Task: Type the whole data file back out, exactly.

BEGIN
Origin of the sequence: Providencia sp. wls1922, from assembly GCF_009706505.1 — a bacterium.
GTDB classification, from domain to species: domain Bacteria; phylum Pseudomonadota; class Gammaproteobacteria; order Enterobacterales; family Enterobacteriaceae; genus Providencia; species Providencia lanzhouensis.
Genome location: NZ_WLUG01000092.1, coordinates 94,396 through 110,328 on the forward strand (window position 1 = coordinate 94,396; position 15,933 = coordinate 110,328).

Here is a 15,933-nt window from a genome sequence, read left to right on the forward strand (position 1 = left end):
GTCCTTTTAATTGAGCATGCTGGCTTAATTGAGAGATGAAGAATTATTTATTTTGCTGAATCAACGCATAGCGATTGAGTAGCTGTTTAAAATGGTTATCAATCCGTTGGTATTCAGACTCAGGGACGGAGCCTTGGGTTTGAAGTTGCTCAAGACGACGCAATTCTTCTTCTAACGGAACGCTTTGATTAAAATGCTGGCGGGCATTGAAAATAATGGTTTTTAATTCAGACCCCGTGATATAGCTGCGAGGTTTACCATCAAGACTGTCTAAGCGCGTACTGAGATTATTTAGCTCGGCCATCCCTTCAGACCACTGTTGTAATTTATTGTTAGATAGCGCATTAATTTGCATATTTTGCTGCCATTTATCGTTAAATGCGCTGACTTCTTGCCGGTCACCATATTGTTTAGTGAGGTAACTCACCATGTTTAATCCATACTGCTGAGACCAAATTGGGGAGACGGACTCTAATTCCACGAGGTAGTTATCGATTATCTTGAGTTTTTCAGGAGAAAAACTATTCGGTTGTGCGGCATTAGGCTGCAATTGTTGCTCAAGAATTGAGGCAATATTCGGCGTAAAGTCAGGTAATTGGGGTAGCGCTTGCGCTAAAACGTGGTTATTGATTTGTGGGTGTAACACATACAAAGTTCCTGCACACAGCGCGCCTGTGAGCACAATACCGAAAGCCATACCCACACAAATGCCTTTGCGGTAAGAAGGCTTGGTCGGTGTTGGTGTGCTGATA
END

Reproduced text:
Origin of the sequence: Providencia sp. wls1922, from assembly GCF_009706505.1 — a bacterium.
GTDB classification, from domain to species: domain Bacteria; phylum Pseudomonadota; class Gammaproteobacteria; order Enterobacterales; family Enterobacteriaceae; genus Providencia; species Providencia lanzhouensis.
Genome location: NZ_WLUG01000092.1, coordinates 94,396 through 110,328 on the forward strand (window position 1 = coordinate 94,396; position 15,933 = coordinate 110,328).

Here is a 15,933-nt window from a genome sequence, read left to right on the forward strand (position 1 = left end):
GTCCTTTTAATTGAGCATGCTGGCTTAATTGAGAGATGAAGAATTATTTATTTTGCTGAATCAACGCATAGCGATTGAGTAGCTGTTTAAAATGGTTATCAATCCGTTGGTATTCAGACTCAGGGACGGAGCCTTGGGTTTGAAGTTGCTCAAGACGACGCAATTCTTCTTCTAACGGAACGCTTTGATTAAAATGCTGGCGGGCATTGAAAATAATGGTTTTTAATTCAGACCCCGTGATATAGCTGCGAGGTTTACCATCAAGACTGTCTAAGCGCGTACTGAGATTATTTAGCTCGGCCATCCCTTCAGACCACTGTTGTAATTTATTGTTAGATAGCGCATTAATTTGCATATTTTGCTGCCATTTATCGTTAAATGCGCTGACTTCTTGCCGGTCACCATATTGTTTAGTGAGGTAACTCACCATGTTTAATCCATACTGCTGAGACCAAATTGGGGAGACGGACTCTAATTCCACGAGGTAGTTATCGATTATCTTGAGTTTTTCAGGAGAAAAACTATTCGGTTGTGCGGCATTAGGCTGCAATTGTTGCTCAAGAATTGAGGCAATATTCGGCGTAAAGTCAGGTAATTGGGGTAGCGCTTGCGCTAAAACGTGGTTATTGATTTGTGGGTGTAACACATACAAAGTTCCTGCACACAGCGCGCCTGTGAGCACAATACCGAAAGCCATACCCACACAAATGCCTTTGCGGTAAGAAGGCTTGGTCGGTGTTGGTGTGCTGATA